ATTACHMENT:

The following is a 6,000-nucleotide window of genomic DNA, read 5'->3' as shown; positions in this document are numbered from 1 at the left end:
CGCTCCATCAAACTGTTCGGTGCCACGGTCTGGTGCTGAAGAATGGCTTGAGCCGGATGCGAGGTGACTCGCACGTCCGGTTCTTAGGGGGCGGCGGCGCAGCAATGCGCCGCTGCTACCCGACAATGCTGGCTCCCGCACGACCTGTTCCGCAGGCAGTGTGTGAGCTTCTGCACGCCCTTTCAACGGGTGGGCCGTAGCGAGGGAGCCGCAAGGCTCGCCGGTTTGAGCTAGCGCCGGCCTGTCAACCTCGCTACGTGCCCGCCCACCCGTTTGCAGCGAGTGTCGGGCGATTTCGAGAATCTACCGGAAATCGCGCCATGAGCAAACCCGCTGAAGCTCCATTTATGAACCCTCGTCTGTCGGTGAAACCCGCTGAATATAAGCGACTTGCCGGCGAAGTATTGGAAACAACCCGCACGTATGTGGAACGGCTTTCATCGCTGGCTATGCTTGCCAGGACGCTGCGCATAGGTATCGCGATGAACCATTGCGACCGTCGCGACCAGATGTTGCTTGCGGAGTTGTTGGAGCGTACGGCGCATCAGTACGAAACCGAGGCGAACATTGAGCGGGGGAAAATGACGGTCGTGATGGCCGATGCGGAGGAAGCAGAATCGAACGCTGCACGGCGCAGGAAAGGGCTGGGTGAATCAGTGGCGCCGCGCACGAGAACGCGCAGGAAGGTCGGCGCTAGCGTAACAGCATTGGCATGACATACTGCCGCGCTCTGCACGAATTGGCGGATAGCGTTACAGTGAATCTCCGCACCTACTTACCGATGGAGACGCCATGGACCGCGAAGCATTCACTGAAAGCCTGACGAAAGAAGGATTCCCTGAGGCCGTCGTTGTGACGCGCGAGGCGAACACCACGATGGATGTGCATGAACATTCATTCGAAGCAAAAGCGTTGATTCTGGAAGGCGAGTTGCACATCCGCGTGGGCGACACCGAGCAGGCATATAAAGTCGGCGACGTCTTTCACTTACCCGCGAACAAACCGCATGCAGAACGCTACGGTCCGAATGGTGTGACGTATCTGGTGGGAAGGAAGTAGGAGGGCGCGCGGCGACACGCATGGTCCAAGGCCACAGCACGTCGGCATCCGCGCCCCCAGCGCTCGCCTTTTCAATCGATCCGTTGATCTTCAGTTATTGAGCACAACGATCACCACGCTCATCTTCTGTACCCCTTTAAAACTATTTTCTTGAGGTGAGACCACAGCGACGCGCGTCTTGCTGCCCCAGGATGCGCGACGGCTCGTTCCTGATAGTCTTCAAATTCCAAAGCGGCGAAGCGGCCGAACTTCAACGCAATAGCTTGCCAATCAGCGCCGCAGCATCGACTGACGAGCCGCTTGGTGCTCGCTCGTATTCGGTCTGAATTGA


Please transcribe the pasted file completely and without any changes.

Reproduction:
The following is a 6,000-nucleotide window of genomic DNA, read 5'->3' as shown; positions in this document are numbered from 1 at the left end:
CGCTCCATCAAACTGTTCGGTGCCACGGTCTGGTGCTGAAGAATGGCTTGAGCCGGATGCGAGGTGACTCGCACGTCCGGTTCTTAGGGGGCGGCGGCGCAGCAATGCGCCGCTGCTACCCGACAATGCTGGCTCCCGCACGACCTGTTCCGCAGGCAGTGTGTGAGCTTCTGCACGCCCTTTCAACGGGTGGGCCGTAGCGAGGGAGCCGCAAGGCTCGCCGGTTTGAGCTAGCGCCGGCCTGTCAACCTCGCTACGTGCCCGCCCACCCGTTTGCAGCGAGTGTCGGGCGATTTCGAGAATCTACCGGAAATCGCGCCATGAGCAAACCCGCTGAAGCTCCATTTATGAACCCTCGTCTGTCGGTGAAACCCGCTGAATATAAGCGACTTGCCGGCGAAGTATTGGAAACAACCCGCACGTATGTGGAACGGCTTTCATCGCTGGCTATGCTTGCCAGGACGCTGCGCATAGGTATCGCGATGAACCATTGCGACCGTCGCGACCAGATGTTGCTTGCGGAGTTGTTGGAGCGTACGGCGCATCAGTACGAAACCGAGGCGAACATTGAGCGGGGGAAAATGACGGTCGTGATGGCCGATGCGGAGGAAGCAGAATCGAACGCTGCACGGCGCAGGAAAGGGCTGGGTGAATCAGTGGCGCCGCGCACGAGAACGCGCAGGAAGGTCGGCGCTAGCGTAACAGCATTGGCATGACATACTGCCGCGCTCTGCACGAATTGGCGGATAGCGTTACAGTGAATCTCCGCACCTACTTACCGATGGAGACGCCATGGACCGCGAAGCATTCACTGAAAGCCTGACGAAAGAAGGATTCCCTGAGGCCGTCGTTGTGACGCGCGAGGCGAACACCACGATGGATGTGCATGAACATTCATTCGAAGCAAAAGCGTTGATTCTGGAAGGCGAGTTGCACATCCGCGTGGGCGACACCGAGCAGGCATATAAAGTCGGCGACGTCTTTCACTTACCCGCGAACAAACCGCATGCAGAACGCTACGGTCCGAATGGTGTGACGTATCTGGTGGGAAGGAAGTAGGAGGGCGCGCGGCGACACGCATGGTCCAAGGCCACAGCACGTCGGCATCCGCGCCCCCAGCGCTCGCCTTTTCAATCGATCCGTTGATCTTCAGTTATTGAGCACAACGATCACCACGCTCATCTTCTGTACCCCTTTAAAACTATTTTCTTGAGGTGAGACCACAGCGACGCGCGTCTTGCTGCCCCAGGATGCGCGACGGCTCGTTCCTGATAGTCTTCAAATTCCAAAGCGGCGAAGCGGCCGAACTTCAACGCAATAGCTTGCCAATCAGCGCCGCAGCATCGACTGACGAGCCGCTTGGTGCTCGCTCGTATTCGGTCTGAATTGA